Trump Altered Foreign Policy Debate. It's Time to Catch Up.
When President Trump announced his plans to withdraw the 2,000 American troops in Syria, tasked with combating the terrorist Islamic State organization, partisan and ideological lines were scrambled. Conservative hawks were apoplectic; Sen. Lindsey Graham called it “a huge, Obama-like mistake” and a “boost to ISIS.” Meanwhile, progressive doves cheered. Rep. Ted Lieu, a virulent Trump critic, nonetheless wrote on Twitter, “I applaud the decision by @realDonaldTrump to withdraw US troops from Syria. Neither the Obama Administration nor the Trump Administration had a strategy.”
It can’t both be true that Trump is now emulating Obama by ceding the Syrian battlefield to terrorists, and that Trump is no longer emulating Obama by foolishly keeping troops in Syria. But the incongruous statements speak to our confusion as a nation: The parameters of our foreign policy debate have changed, but many of us haven’t caught up.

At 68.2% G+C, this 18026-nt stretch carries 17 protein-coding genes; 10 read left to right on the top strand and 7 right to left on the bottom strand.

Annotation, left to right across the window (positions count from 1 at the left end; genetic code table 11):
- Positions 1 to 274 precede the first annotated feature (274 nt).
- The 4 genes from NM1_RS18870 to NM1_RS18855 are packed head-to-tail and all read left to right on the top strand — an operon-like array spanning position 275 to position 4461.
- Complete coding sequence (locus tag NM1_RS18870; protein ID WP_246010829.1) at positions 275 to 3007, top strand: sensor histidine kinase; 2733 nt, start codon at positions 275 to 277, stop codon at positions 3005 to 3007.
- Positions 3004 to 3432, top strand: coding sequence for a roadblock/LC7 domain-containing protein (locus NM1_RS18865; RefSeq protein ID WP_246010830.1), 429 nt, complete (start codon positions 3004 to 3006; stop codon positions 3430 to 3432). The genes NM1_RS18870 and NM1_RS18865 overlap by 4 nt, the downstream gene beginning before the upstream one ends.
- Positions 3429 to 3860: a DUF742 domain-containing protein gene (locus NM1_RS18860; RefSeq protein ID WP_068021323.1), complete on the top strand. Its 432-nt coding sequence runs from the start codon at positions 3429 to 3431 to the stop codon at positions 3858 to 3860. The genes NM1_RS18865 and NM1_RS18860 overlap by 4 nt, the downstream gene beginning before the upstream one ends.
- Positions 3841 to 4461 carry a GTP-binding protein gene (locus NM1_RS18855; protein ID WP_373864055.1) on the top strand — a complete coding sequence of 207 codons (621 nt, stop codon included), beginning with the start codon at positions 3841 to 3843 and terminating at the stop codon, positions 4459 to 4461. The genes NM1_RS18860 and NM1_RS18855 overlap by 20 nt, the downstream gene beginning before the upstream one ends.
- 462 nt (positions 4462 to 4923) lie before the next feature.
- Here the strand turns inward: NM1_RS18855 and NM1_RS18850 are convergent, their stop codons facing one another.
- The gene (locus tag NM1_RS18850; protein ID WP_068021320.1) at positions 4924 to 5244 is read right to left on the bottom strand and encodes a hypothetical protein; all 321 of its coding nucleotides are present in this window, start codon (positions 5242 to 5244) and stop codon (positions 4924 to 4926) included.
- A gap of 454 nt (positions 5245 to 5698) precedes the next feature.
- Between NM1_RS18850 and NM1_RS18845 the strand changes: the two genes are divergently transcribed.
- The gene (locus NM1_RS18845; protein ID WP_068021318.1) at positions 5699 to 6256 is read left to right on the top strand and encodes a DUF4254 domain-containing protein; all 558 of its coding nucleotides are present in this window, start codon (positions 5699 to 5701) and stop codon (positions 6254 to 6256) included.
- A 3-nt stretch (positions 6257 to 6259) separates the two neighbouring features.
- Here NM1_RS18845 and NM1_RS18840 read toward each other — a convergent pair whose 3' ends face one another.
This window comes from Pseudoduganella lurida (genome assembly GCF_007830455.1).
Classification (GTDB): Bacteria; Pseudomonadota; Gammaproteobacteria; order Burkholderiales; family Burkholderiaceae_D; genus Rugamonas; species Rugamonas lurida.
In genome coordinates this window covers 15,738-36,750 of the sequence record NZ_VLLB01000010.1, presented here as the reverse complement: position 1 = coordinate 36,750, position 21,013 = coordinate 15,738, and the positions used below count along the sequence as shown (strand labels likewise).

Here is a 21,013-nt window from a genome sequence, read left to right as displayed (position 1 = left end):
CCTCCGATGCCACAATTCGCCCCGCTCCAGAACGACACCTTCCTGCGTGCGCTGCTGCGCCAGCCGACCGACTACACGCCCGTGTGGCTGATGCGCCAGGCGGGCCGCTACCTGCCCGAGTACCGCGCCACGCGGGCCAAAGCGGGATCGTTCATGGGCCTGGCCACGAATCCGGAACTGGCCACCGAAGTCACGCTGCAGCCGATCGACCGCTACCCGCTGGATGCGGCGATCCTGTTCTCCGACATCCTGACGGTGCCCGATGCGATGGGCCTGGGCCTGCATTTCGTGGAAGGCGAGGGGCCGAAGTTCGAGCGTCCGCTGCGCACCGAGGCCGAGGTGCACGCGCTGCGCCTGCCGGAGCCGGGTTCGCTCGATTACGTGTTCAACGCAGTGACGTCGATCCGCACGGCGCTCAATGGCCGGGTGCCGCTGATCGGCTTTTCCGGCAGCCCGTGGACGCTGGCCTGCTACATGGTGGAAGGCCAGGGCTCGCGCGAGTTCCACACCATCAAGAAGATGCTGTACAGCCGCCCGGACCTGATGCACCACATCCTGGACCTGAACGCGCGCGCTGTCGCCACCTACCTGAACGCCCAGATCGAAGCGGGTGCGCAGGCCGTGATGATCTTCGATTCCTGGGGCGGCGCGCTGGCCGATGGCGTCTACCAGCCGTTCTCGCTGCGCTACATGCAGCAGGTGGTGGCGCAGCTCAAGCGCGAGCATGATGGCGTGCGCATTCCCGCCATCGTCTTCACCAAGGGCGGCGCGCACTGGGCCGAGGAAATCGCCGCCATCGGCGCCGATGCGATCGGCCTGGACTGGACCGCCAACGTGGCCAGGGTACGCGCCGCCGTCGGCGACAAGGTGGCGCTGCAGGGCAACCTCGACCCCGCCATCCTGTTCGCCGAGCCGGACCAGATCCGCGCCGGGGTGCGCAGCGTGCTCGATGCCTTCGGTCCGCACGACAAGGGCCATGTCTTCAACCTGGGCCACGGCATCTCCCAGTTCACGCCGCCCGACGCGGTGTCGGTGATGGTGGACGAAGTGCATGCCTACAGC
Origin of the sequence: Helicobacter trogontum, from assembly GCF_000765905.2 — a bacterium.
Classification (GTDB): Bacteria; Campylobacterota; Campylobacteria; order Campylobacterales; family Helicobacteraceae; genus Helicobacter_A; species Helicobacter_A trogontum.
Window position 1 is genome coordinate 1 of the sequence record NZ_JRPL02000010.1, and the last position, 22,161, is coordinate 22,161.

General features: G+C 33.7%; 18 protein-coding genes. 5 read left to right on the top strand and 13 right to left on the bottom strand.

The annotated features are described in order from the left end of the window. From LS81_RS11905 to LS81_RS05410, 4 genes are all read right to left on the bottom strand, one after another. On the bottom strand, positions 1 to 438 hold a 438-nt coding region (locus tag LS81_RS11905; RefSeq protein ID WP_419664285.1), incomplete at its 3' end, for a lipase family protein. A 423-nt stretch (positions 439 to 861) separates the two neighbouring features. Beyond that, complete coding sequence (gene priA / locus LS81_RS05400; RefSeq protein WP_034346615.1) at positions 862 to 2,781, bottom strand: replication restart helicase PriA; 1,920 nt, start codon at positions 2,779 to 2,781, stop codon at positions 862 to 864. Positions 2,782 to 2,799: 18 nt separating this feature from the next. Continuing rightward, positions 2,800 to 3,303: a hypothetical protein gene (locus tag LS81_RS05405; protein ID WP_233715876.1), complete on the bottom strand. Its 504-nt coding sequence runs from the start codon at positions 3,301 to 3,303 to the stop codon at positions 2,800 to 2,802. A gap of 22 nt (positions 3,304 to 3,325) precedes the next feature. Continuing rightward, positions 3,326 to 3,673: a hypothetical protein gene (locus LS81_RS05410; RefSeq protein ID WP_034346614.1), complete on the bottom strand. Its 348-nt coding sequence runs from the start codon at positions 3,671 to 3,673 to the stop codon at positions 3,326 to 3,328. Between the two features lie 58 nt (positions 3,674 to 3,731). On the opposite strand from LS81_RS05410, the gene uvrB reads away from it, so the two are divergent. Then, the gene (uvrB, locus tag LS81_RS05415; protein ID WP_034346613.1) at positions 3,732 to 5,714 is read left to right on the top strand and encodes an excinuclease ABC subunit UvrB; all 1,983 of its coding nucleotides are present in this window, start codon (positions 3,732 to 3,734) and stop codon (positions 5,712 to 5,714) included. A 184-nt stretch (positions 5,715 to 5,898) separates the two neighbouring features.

The choice we face isn’t a tactical matter between war and diplomacy, debating which tool of statecraft best serves a common goal. It’s a choice between two deeply divergent worldviews: an interconnected, international order that elevates human rights standards, versus a nationalist derby where autocrats roam unchecked. To judge Trump’s actions through an outdated prism, or to superficially conflate the Obama and Trump records, is to miss the significance of the abrupt shifts happening before our eyes.